Unplanned is well planned, and planned is not planned at all. At least that’s how things work in this part of the world. In history lessons we’ve seen countless occasions where plans were made and efforts invested, all to no true effect simply because the planners were too eager, too well planned. They say that when you become too set on an idea, you stop seeing the ground realities beyond it – and that, fundamentally, is our problem.
450 years ago, we had the Mughal Emperor Akbar plan a new capital for India – for a sprawling Mughal Empire that spanned 4,500,000 square kilometers. 15 years in the making, Fathpur Sikri was deserted within only months of its completion. Yet the village adjacent to it still stands today. Why? Because every contingency had been planned for, and every arrangement made, except for what might actually happen. As it stood, the newly built city had no source of water, and the only water in the city was what was brought across countless miles on beasts of burden. Suffice it to say: A failure among failures.
Yet, where Akbar’s new capital failed, other cities still were born and took root – but only cities that were not expressly planned. Rawalpindi and Murree, for instance, started off as small garrisons and stopovers for travelers. Yet over time they have grown into bustling cities in the natural course of development. Murree is now a major local attraction while Rawalpindi is one of the country’s most strategically important cities, housing its top military brass.
Now it might seem from what I’ve said that we have learnt our lessons and become aware of our own shortcomings – maybe a reason behind the fact that the country’s capital was its only planned city in the half century since its inception. However, history always has a knack for finding ways of being forgotten, and having its mistakes repeated.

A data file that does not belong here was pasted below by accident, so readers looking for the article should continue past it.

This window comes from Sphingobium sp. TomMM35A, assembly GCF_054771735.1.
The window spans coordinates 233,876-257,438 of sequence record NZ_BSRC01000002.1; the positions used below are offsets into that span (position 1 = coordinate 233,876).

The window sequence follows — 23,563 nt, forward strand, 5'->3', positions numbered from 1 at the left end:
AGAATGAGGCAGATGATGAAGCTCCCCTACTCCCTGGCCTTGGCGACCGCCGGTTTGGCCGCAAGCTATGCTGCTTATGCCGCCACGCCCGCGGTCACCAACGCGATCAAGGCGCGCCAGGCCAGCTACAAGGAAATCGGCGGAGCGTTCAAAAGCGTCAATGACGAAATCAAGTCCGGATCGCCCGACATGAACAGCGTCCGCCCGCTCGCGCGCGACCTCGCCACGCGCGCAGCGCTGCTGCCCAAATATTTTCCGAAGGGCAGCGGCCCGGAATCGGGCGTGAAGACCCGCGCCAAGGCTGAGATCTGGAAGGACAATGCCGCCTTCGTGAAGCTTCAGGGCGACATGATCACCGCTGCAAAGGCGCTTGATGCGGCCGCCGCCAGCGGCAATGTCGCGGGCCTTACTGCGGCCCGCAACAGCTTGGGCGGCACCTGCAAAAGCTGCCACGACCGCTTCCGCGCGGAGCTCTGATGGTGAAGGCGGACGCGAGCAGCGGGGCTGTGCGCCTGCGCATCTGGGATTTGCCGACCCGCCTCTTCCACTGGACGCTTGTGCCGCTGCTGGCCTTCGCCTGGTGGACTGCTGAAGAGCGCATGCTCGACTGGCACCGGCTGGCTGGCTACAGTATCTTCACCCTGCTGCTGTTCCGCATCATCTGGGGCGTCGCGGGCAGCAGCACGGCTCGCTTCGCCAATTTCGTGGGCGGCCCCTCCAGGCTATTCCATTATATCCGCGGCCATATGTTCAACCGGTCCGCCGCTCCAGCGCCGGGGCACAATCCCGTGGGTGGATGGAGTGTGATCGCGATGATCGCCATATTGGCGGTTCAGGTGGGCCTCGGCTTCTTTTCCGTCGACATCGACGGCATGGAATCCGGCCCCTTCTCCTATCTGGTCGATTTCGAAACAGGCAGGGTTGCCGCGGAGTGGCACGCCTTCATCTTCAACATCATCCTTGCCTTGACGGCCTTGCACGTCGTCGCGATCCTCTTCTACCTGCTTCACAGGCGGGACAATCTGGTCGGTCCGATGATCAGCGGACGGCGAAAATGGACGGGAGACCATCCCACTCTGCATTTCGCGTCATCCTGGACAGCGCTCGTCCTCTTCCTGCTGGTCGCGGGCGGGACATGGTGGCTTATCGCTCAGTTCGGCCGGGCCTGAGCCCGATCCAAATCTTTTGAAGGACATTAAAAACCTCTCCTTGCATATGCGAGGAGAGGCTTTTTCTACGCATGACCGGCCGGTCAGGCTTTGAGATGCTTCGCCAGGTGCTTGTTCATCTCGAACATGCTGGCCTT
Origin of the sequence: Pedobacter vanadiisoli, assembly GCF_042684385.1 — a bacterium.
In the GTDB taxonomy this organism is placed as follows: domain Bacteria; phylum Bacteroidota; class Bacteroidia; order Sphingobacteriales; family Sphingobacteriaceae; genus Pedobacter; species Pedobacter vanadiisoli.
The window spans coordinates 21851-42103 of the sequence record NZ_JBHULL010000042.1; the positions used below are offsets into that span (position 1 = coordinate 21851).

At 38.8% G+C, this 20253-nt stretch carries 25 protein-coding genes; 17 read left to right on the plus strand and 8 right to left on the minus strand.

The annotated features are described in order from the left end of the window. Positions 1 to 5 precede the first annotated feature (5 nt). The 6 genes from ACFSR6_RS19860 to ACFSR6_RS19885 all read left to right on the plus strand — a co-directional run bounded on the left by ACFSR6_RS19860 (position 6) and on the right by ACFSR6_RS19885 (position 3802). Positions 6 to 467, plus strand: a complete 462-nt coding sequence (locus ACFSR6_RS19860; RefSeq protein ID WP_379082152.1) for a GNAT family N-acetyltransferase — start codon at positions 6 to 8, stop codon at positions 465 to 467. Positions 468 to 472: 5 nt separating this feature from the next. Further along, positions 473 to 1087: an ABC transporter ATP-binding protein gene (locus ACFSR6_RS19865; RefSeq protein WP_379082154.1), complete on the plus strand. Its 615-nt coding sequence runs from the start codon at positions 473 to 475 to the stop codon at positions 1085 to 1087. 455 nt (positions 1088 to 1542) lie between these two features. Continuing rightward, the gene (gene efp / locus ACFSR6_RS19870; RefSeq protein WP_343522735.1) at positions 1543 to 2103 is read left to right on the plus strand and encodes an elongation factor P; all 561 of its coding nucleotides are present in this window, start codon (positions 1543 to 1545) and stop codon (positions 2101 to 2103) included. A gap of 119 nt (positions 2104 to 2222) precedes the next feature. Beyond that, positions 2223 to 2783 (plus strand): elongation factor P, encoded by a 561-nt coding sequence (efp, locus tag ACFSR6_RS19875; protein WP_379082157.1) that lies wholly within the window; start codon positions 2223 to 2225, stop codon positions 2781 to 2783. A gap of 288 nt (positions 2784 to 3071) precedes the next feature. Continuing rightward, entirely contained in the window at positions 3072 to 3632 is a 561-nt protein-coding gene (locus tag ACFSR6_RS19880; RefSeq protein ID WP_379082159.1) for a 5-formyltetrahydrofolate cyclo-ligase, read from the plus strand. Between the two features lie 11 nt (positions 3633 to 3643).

In 2002, the Pakistani government decided there was a pressing need for another port city to lessen the strain of trade on Karachi. In their wisdom, and eagerness to kill one stone with two birds (sic), a far flung location with no history of commerce was picked, and it was picked in a province with a history of perceived victimization. And so the seaport of Gwadar was created from the small coastal village of Gwadar. Just as the country’s rulers had thought to make Karachi a key city for international air traffic and then failed, so too did they fail in their ambitions for Gwadar.
While the aim was to perform a record transformation from a fishing village to a bustling urban center of trade that would stagger the world through economic, infrastructural, and real estate changes and incentives, the seaport now stands as a dismal, deserted vestige of the city once meant to herald a new epoch of development for both the country and the region. With blame (1) (2) being freely allocated to any and all parties involved, there is no shortage of directions in which to point accusing fingers.
The PSA (Port of Singapore Authority) says that politics and vested interests are keeping Gwadar and PSA from becoming successful ventures. Politicians say politics is to blame; others say that it is in fact the military that is delaying further progress on Gwadar. Pakistanis with an aversion to Balochis say that it is in fact the poor Balochis who are to blame – a fact that the hardliners among the Baloch proudly own up to. But that’s not all: those with more interesting ideas place the blame on secret ‘hands’ and international players with vested interests in not letting Gwadar take off – looking with meaningful stares towards our Middle Eastern neighbours in the UAE, and to some of our more immediate ones.